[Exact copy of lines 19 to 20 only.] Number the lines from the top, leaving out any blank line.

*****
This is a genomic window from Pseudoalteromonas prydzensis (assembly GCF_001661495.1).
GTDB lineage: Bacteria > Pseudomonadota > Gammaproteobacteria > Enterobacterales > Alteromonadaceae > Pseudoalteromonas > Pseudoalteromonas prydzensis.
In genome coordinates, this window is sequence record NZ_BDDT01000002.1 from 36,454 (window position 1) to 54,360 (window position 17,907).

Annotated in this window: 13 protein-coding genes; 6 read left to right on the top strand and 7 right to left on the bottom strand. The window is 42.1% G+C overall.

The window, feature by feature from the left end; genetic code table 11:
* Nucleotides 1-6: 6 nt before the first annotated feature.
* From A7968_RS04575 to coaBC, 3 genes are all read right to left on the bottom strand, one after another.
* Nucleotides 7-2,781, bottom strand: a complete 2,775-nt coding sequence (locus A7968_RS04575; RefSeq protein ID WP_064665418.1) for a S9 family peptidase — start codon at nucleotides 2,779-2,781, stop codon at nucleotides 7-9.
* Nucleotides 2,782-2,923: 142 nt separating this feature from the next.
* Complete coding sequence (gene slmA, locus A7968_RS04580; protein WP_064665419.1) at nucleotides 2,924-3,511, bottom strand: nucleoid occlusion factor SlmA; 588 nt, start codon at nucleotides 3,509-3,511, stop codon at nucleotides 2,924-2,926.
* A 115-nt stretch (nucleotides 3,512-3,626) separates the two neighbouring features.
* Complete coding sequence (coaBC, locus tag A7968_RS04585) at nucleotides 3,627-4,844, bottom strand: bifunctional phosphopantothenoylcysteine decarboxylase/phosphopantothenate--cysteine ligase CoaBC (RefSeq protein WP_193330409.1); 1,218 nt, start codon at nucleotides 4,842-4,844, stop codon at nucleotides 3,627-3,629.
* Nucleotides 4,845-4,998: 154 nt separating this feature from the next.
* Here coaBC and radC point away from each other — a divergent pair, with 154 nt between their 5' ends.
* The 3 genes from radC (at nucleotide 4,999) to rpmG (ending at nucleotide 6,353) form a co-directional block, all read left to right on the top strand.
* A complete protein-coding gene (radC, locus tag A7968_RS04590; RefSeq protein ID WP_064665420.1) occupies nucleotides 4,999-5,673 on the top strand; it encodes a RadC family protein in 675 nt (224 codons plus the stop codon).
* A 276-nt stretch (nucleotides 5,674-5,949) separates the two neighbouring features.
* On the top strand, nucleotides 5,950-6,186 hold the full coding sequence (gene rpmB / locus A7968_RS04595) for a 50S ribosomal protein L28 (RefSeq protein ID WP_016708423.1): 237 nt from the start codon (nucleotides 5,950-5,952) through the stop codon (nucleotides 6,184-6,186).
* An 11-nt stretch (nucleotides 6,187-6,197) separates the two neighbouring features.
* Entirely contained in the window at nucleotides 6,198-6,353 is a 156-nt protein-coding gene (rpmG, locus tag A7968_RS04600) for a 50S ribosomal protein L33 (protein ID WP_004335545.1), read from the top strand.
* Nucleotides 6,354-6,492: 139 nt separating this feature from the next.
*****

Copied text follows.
* An 11-nt stretch (nucleotides 6,187-6,197) separates the two neighbouring features.
* Entirely contained in the window at nucleotides 6,198-6,353 is a 156-nt protein-coding gene (rpmG, locus tag A7968_RS04600) for a 50S ribosomal protein L33 (protein ID WP_004335545.1), read from the top strand.